I was making these pics for someone for a potential trade and decided to post them on the Forum for the “Big” guys.
In 1981 the AF awarded a contract to AAI in MD to produce an APDS round for the A-10 with significantly increased effectiveness compared to the DU round currently in service. The round was designed around flechettes (in both Tungsten alloy and DU I understand). There were a number of variations produced for testing, and the ones I have seen all have a fleschette that almost reaches the bottom of the case and white plastic (nylon??) sabots. The cases were all the OD color aluminum pictured below. I think the testing went on into the mid 1980.
The initial trials showed that an APDS round offered significantly increased kill probability. A question arose on how well these rounds would feed through the drum and tray system on the A-10. To study this, AAI delivered to the AF in Aug 1983, 36 of the dummies pictured below. They were packed in vertical paper tubes in a 20mm ammo can.A copy of the label is pictured below. The projectile is a mockup of the actual with an aluminum body with a steel tip above the driving band. I believe the steel tip extends down the core of the aluminum body. When I look in the primar hold, it looks like the steel core goes most of the way back to the base of the case. This would make sense since the dummy would need the same center of gravity and mass distribution as a loaded round. I have seen cutaways of the loaded version of this cartridge with the same ogive, and they have the two black plastic driving bands that are on this projectile. Most of these were damaged during the testing which led ot a re-profile of the projectile to cover more of the tip and taper more toward the front. I believe this particular projectile shape was dropped by the end of 1983 or early 1984.
The ogive change seems to have solved the feed problem, but I have never seen a dummy with the new ogive.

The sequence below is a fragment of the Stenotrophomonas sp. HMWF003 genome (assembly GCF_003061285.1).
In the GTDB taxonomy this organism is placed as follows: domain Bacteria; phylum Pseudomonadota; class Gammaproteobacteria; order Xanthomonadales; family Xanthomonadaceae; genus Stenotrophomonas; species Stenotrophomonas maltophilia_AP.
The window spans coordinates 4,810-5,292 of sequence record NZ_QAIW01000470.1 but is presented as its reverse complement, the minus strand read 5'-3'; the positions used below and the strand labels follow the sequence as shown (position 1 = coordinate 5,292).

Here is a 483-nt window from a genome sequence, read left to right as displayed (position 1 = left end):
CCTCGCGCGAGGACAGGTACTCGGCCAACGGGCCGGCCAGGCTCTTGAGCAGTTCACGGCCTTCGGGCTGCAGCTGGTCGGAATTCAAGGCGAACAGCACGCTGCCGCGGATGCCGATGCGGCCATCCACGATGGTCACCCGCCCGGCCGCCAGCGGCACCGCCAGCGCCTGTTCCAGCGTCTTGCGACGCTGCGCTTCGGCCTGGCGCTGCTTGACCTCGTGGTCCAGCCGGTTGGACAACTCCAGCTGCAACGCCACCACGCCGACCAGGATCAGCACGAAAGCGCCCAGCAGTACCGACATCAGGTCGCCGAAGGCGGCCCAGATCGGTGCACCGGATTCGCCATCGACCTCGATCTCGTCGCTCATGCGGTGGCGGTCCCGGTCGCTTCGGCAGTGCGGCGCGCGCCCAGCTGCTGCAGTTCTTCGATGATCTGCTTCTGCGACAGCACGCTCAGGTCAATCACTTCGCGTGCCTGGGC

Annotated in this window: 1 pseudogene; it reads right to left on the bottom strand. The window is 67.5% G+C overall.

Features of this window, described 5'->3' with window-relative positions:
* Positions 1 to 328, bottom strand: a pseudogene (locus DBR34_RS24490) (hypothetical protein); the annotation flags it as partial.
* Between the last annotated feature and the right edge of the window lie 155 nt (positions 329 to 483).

The problem tha caused the project to be cancelled was much more complicated. The A-10 has two rear mounted engines. The concern was that some of the hail of plastic sabot sections from the firing of these cartridges would be sucked into the engines and damage them or cause them to flame-out during the firing run-bad news in combat, or even in practice. The solution was to mount a sabot shredder in front of the gun. It was about the size of a small garbage can with a number of counter rotating blades. Down the middle, inside the axis on which the blades rotated was a tube down which the flechette would travel after the sabot seperated into the shredder blades. The muzzle blast would spin the blades very fast, like the compressor on a jet engine. The sabots would be shredded into fine bits which wouldn’t damage the engines. The theory was fine, but reality intervened. When a long thin body like the flechette is accelerated very fast down a gun barrel it begins to oscillate and bend with an S-curve related to it’s resonate frequency. Once out of the gun barrel the flechette stops oscillating very rapidly, but in the configuration being tested on the A-10, there were only inches, or a bit more space between the end of the barrel and the sabot shredder. Most of the flechettes went down the tube in the shredder just fine, but occassionally one would contact the shredder with some force and when that happened, it blew the shredder off the front of the aircraft!!! Attempts to better support the flechette by extending the sabot further back into the case didn’t solve the problem and the program was terminated. I have seen cutaways of some of the later sabot designs and they are long and conical going back to the fins in some cases. They also had some complicated shapes. I suspect there may have been a problem with these later sabots taking up too much of the powder capacity of the case.